Social media is an excellent tool for online businesses or businesses with an online presence. Unfortunately, it is not used to its full potential by so many of these businesses. There is a strategy that should be implemented when using social media, and this article sets out how to define that strategy.

Three Components to a Social Media Strategy

There are three components to every social media strategy. They are pretty much basic but necessary, and you are already probably using them.

  1. Interaction. Interaction refers to your engagement and sharing practices of social media sites.
  2. Publication. Publication refers to your unique content — e.g. blogs, tweets, instagram photos — that you or your company personally writes or takes and then publishes to the social media forum.
  3. Promotion. Promotion refers to sales campaigns or any other kind of promotion you offer via social media forums to sell your services or products.

Effective Use of Each Component

The first mistake people make with their online sales and marketing strategy is to use social media to promote their services or products way too much to the point it effectively harms more than helps. Social media exists because consumers of social media want to engage socially online. They are not on social media necessarily for the purpose of purchasing something, but looking for ideas or to share ideas, looking for trends or to share trends. It’s kind of like going to the mall to socialize with friends and window shop, but then being hounded by a salesperson; it simply is not effective.

For your social media strategy to be effective and foster more sales, you actually need to promote your services or products less. The following rules should be applied:

  • Rule No. 1: Nearly 80% to 90% of your social media strategy must be about interaction with your client base. Read what they are posting. Comment on what they are saying. Offer value when it’s needed. Be a part of the conversation. While being a part of the conversation, you’ll start to get noticed and traffic will begin to increase to your site.
  • Rule No. 2: About 10% or 15% of you social media strategy should include your own unique content. But not just any content; content that provides advice, value, substance. You should not publish fluff. If there isn’t something in the content that means something to the reader, then it’ll get overlooked. If, however, the reader likes what he or she sees, it’ll be re-posted, and your online website will begin to grow.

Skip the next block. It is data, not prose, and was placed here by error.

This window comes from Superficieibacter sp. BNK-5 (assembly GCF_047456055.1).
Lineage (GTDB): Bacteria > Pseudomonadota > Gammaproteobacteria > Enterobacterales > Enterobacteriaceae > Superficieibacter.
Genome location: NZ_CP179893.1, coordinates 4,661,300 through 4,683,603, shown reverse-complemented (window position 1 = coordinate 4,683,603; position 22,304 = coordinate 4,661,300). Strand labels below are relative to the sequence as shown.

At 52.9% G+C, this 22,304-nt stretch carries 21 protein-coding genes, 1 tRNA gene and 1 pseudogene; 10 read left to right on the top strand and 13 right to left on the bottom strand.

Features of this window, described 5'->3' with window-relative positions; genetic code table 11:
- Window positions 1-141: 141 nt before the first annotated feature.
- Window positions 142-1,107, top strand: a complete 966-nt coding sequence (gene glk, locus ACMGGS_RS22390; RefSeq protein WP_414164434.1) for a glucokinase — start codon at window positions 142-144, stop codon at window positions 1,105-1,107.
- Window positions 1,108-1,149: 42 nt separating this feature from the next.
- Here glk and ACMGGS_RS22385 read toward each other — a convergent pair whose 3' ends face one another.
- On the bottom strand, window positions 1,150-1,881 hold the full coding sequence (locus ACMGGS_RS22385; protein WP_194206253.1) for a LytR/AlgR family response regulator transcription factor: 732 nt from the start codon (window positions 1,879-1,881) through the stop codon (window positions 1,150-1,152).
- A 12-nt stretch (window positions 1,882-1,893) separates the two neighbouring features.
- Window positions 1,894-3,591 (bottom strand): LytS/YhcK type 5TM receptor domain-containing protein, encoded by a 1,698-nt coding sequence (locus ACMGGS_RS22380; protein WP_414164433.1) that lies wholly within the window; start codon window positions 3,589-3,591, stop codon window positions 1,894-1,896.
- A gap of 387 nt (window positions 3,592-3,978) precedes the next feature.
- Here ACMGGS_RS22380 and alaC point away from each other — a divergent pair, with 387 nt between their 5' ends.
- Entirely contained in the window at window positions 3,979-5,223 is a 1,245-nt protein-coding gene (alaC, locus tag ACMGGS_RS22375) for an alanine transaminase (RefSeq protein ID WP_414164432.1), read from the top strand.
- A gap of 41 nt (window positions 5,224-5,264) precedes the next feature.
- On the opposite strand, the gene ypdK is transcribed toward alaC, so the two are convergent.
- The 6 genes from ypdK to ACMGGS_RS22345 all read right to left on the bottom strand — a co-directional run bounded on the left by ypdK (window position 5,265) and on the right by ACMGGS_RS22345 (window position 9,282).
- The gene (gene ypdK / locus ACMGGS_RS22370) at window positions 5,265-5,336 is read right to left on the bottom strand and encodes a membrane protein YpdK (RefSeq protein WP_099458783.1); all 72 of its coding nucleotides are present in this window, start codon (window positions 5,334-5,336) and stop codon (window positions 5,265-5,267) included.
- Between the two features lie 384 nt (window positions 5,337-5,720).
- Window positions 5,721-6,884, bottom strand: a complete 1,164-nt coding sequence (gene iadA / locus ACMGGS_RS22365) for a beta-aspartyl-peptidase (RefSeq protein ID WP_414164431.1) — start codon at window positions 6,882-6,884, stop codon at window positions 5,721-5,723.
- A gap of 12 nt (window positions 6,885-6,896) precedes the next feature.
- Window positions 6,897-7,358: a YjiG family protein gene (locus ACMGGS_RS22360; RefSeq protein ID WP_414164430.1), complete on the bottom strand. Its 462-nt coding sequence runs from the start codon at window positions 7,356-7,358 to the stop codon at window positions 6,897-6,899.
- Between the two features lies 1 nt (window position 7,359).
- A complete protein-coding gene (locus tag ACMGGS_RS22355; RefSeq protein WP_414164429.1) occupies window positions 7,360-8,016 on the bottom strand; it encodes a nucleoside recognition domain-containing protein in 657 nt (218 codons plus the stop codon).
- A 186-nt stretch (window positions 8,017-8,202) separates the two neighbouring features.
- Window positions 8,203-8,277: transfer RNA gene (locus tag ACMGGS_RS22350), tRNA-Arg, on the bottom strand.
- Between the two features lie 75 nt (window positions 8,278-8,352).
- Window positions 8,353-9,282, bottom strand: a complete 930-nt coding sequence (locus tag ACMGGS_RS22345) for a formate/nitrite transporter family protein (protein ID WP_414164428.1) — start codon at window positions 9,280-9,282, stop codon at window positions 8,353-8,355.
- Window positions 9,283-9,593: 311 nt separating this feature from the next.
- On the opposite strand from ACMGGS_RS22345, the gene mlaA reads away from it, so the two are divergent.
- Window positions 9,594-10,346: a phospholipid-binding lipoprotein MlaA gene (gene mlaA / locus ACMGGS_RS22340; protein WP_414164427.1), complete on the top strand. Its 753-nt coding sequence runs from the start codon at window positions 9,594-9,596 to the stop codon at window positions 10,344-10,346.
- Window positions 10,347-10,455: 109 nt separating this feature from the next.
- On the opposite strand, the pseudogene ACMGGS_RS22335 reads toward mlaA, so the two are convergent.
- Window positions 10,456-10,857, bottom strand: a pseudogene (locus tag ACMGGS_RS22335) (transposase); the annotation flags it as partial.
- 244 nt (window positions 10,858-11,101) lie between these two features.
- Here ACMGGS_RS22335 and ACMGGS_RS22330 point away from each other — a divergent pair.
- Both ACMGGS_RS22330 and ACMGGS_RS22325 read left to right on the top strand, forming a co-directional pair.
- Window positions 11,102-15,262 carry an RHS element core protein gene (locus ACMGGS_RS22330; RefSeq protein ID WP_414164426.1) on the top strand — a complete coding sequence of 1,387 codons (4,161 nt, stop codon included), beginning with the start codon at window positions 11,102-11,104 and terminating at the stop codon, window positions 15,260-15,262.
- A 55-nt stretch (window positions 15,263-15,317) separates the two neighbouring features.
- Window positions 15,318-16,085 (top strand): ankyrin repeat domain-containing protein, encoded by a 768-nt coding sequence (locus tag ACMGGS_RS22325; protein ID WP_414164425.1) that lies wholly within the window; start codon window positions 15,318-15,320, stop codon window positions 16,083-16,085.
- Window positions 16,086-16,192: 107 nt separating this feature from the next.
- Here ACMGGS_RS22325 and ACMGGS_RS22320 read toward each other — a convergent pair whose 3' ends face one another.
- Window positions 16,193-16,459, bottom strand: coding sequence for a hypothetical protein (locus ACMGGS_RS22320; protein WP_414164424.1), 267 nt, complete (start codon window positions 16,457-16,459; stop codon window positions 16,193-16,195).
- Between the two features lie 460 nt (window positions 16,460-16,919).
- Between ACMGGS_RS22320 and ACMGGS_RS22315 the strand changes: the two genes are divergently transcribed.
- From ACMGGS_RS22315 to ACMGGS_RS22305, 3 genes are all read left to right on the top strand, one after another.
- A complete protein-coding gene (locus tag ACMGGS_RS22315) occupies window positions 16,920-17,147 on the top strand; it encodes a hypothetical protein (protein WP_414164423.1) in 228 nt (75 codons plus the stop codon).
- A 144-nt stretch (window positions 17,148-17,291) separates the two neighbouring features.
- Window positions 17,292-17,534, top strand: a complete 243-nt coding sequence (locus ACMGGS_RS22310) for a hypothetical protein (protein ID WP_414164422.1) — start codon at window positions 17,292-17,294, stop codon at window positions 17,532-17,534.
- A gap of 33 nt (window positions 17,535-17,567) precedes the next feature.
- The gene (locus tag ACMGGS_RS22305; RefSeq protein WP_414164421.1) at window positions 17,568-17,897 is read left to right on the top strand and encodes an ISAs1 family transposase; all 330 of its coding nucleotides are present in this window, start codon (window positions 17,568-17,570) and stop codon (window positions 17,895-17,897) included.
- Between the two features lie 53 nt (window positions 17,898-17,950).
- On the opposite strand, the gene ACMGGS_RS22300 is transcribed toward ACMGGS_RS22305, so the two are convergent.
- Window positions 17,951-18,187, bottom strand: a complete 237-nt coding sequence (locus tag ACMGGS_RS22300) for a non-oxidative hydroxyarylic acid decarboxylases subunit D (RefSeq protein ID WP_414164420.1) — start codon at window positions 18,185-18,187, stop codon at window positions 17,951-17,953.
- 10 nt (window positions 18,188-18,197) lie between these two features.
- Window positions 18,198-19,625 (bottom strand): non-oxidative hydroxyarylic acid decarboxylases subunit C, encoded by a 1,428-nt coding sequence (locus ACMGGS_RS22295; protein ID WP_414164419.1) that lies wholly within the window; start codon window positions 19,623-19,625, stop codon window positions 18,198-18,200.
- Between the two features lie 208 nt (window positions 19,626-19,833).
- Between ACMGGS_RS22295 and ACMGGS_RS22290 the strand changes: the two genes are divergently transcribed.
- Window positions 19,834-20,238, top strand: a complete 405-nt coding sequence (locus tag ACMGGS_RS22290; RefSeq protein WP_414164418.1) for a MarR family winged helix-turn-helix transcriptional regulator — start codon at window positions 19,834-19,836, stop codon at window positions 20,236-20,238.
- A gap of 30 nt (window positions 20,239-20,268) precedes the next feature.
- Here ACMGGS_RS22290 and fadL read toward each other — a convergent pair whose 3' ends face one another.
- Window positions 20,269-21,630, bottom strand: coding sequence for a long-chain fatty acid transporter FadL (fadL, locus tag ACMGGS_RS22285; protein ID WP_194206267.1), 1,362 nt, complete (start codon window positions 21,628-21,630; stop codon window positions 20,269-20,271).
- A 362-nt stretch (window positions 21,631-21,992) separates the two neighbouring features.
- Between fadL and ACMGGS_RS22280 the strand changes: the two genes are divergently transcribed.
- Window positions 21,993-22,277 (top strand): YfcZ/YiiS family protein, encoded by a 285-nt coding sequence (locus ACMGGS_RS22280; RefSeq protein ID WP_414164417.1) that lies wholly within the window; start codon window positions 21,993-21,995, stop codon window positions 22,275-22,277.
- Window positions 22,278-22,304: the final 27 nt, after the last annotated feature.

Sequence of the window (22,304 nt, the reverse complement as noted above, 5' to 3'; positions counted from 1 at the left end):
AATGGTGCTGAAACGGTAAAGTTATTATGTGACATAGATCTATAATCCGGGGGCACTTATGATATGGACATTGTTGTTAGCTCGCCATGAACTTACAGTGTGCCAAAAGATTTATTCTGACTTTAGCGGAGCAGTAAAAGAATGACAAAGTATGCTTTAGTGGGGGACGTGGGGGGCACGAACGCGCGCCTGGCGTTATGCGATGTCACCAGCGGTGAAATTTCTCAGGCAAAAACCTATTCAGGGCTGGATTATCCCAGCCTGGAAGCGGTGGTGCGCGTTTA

• Rule No. 3: Approximately 5% of your social media strategy can include actual promotions. Remember: be cautious of the promotions, and offer them strategically, like during holidays or other relevant time periods. Too much will become an annoyance.

How to Implement a Strategic Social Media Plan

You want to first evaluate what you are currently doing with your social media platforms. Be honest and try to determine what is working and what is not. Once you have taken a hard look at what your current (lack of) social media strategy is, then incorporate the following:

  • Engage and interact. Spend time each day providing comments, sharing posts, etc. Note: if you share another person’s post, he or she is likely to share yours. Through engagement you can grasp a good working understanding of what your potential clientele want, need, prefer.
  • Start publishing content, not promotions. Once a week, publish a blog to your website and link it to your social media accounts. Get instagram, and take beautiful photographs. If you need to, hire a freelancer who can effectively give voice to your mission and purpose through the written or visual form.
  • Strategically determine when, maybe once a month, to promote your service or products. Maybe there is something happening during the month that relates to what you offer. Look at the year ahead and plan accordingly. Your blog posts can highlight what’s happening, that way you prepare your followers for the promotion, indeed, they may even expect it and want it.

The Key to Social Media Strategy

The key to social media strategy to sell your services or products is twofold: (1) engagement; and (2) not over-selling. I don’t know who loves to be harassed by a car salesman that won’t let you look without pushing you into buying a car you don’t want. It does not feel good. Social media, on the other hand, is all about feeling good. Let your followers decide when they want to purchase something, and in the meantime, keep them interacting with you, wanting to interact with you, and finally, needing to interact with you.